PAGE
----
I used to be a night owl until I discovered the magic of mornings. The silence breeds productivity and clear thinking. I’m able to begin deep writing with a cup of coffee by my side.

Tip: I use a text editor app called IA Writer which allows me to quickly write in Markdown format and export to HTML.

My morning blogging process looks like:

  1. One morning dedicated to conscious stream of thought writing with absolutely no editing. My goal is to hit at least 1,000 words in the hour – hour and a half allotment. My posts typically average 1,300–1,500 words but this doesn’t have to be the case for you. Michael Hyatt keeps his around 500.Tip: Imagine there is no backspace key on your keyboard when your writing.
  2. One morning dedicated to polishing and a wave of proofing. I then export my file in HTML.(I would just knock everything out in one day but I work on this before I head to my day job.)

3. Featured Image Phase

I strongly feel your blog needs a feature image. It can be a stock photo or something you made digitally or by hand.

For me, the feature image is what initially will “draw” someone into my post. Then it’s important to follow it with a compelling headline, sub header and opening statement to get complete engagement.

I allot a maximum of 3–5 hours on a piece. I usually work this in later at night as my mornings are dedicated to writing.

Something I started to do as well is make these one off original drawing for sale through my Perspective-Collections campaign. If a drawing has interested you in the past, it’s now available to own!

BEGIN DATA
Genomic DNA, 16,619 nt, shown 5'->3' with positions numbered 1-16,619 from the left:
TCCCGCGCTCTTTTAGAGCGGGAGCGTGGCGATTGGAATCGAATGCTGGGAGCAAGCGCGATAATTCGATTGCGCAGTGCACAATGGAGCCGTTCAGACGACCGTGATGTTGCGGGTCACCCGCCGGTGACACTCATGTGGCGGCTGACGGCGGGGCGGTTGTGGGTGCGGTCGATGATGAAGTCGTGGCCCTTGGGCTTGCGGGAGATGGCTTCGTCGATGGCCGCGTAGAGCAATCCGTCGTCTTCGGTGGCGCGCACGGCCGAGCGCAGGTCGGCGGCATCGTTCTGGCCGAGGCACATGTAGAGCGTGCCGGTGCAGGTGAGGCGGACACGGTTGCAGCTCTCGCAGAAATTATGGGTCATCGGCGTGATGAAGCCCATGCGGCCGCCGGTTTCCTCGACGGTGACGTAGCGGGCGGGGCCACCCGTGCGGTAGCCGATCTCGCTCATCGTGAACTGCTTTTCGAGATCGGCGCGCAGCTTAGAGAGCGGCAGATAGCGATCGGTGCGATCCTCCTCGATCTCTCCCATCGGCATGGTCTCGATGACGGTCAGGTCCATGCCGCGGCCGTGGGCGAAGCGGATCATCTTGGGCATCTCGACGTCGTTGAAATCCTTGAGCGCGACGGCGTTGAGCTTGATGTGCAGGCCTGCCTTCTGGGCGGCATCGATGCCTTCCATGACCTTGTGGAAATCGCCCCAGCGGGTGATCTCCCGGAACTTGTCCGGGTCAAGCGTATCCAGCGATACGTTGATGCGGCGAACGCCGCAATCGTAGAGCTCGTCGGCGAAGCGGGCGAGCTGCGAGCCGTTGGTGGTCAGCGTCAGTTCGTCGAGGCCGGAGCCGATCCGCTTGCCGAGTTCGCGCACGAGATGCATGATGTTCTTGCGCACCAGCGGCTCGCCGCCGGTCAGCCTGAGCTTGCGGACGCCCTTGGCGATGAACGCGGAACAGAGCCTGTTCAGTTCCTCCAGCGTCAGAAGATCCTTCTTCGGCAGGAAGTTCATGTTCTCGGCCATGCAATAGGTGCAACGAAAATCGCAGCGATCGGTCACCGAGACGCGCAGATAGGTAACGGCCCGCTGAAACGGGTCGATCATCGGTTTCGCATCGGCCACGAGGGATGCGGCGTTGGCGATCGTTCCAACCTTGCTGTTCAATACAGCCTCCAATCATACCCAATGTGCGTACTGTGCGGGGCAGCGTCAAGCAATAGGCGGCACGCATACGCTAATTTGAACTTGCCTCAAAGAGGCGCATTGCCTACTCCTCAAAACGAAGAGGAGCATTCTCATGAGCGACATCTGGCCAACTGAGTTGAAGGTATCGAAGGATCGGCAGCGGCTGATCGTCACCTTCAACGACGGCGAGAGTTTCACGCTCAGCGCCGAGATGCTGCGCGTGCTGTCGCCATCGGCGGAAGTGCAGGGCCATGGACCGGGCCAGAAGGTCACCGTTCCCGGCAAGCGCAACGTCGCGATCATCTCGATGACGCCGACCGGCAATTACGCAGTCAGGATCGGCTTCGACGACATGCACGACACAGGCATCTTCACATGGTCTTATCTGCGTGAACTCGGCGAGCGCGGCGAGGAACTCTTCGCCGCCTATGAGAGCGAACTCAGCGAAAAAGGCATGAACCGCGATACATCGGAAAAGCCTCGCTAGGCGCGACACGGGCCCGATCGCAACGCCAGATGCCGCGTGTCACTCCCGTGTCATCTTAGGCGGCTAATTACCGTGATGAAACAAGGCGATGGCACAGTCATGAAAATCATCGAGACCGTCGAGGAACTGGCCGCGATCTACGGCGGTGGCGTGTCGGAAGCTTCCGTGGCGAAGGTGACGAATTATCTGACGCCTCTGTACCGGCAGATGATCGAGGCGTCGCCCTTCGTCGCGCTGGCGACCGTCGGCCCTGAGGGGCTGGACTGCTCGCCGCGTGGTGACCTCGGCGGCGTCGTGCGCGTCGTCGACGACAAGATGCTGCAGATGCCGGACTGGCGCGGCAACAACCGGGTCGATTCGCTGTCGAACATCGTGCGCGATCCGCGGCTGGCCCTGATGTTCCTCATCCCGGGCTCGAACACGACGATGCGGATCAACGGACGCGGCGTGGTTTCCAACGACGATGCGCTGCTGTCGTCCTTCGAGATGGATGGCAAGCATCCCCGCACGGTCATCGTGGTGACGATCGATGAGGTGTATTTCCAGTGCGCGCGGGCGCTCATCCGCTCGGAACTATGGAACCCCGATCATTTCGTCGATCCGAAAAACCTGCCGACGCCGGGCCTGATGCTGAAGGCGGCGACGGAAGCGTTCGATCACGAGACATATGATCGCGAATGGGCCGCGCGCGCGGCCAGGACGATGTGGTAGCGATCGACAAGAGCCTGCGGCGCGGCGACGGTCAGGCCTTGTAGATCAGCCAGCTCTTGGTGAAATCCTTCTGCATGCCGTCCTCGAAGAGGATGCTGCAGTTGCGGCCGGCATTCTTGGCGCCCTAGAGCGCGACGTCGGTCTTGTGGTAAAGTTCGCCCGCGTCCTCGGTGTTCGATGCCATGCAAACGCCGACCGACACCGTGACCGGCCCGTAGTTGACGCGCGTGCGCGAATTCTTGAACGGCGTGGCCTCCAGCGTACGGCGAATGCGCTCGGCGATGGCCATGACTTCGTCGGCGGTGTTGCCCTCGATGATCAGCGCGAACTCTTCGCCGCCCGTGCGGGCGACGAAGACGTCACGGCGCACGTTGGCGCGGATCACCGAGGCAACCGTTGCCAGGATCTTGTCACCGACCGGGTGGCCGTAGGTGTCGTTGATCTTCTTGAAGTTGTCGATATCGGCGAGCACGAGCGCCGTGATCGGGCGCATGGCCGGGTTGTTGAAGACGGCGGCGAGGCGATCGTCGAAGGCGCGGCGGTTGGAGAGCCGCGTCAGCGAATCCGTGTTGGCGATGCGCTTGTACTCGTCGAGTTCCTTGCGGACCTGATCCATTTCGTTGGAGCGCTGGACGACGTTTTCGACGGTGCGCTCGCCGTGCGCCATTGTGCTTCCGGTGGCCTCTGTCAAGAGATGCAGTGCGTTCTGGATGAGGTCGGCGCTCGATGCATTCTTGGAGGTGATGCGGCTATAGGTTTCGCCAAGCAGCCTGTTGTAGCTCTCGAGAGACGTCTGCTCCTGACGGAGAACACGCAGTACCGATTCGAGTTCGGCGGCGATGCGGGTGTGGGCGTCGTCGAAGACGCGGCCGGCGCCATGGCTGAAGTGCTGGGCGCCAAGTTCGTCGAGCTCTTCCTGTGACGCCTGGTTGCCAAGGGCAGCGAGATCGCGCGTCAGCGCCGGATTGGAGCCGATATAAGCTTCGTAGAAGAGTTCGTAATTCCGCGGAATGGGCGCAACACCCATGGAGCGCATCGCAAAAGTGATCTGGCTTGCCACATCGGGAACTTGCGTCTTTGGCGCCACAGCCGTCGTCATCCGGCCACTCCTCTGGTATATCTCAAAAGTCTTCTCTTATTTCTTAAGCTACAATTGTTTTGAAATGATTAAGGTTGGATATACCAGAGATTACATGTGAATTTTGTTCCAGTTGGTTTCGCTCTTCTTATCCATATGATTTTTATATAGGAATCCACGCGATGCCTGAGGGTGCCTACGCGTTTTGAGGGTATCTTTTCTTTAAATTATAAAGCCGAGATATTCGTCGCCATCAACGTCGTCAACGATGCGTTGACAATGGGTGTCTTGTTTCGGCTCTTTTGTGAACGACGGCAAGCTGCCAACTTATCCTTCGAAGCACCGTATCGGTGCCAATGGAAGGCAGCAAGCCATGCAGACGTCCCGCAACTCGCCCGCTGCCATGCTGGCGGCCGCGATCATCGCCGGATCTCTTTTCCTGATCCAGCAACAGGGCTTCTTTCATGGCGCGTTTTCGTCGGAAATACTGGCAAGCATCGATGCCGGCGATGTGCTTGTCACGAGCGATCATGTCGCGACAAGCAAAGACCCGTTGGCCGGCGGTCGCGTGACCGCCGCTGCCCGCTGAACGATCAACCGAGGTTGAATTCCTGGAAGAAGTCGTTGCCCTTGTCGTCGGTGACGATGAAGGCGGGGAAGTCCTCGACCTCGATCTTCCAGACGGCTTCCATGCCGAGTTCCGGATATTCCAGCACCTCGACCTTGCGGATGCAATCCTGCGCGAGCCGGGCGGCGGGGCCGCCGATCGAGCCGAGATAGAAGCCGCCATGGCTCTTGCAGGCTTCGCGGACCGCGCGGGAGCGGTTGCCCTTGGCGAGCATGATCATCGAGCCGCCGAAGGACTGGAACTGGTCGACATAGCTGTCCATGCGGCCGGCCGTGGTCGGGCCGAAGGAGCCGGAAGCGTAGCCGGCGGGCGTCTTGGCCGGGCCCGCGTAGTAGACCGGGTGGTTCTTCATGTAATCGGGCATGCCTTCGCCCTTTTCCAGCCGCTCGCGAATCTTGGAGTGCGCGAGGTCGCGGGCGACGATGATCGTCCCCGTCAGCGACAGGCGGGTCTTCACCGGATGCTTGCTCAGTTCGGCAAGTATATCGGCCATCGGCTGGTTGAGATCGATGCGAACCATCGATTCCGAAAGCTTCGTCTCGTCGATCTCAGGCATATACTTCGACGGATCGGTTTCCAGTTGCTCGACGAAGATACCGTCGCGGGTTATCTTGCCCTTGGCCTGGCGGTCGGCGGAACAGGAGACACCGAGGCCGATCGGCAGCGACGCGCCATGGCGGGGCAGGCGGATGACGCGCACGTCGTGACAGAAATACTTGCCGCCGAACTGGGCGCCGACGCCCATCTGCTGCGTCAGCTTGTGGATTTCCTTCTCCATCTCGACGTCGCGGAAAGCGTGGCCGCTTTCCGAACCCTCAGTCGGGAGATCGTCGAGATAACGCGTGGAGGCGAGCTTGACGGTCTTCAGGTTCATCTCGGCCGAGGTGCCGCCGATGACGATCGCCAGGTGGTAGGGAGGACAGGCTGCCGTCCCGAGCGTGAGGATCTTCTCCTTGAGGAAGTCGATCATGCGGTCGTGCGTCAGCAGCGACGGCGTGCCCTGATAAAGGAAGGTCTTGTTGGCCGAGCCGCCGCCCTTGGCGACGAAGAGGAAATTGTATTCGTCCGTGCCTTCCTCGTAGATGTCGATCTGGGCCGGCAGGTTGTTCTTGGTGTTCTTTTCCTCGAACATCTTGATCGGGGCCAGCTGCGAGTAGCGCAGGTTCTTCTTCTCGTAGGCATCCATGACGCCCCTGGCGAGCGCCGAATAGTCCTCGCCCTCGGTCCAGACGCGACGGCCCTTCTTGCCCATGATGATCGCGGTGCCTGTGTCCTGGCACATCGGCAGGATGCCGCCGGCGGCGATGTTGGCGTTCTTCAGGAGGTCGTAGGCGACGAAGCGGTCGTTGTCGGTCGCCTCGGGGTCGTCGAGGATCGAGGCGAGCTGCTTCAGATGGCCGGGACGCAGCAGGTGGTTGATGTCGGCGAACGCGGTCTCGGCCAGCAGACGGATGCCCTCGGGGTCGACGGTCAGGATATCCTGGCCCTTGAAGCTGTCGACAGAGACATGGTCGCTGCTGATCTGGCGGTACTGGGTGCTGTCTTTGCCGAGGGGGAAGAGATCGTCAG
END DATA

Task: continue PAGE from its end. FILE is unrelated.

A 4 Phase Blogging Process for Creatives

Make sure your blog targets your audiences struggles if possible.

4. Post Production Phase

WordPress (whatever platform you use will work)

  1. With the exported HTML file, I copy and paste it into my WordPress post where I will again give it another proof.
  2. Next I add my images which always include a Title, Caption and Alt Text for SEO discoverability purposes.
  3. This is followed by 10–15 minutes max of optimizing my post for SEO.Tip: I use a WordPress plugin called Yoast SEO which does a lot of the thinking for me!
  4. I then schedule my post to go live Wednesday mornings at 5am with the Publish to Schedule plugin.

Newsletter – Mailchimp

  1. Once the post is scheduled, I copy all my text or condense it to an overview with takeaways and paste into a new Mailchimp campaign.
  2. I again add the images and update any hyperlinks or call to actions buttons.
  3. I schedule my post out to go at 6am Wednesdays following my website blog post. This lets people have the option to go to my site from my newsletter to read the full post.

Channels of Distribution – Social Media

Once I have my post polished, optimized and scheduled via WordPress and Mailchimp, I distribute through my social channels.

Creating a custom feature image goes a long way for gaining attention to my blog post. I utilize the image along with small takeaways to draw traffic to the original post on my site.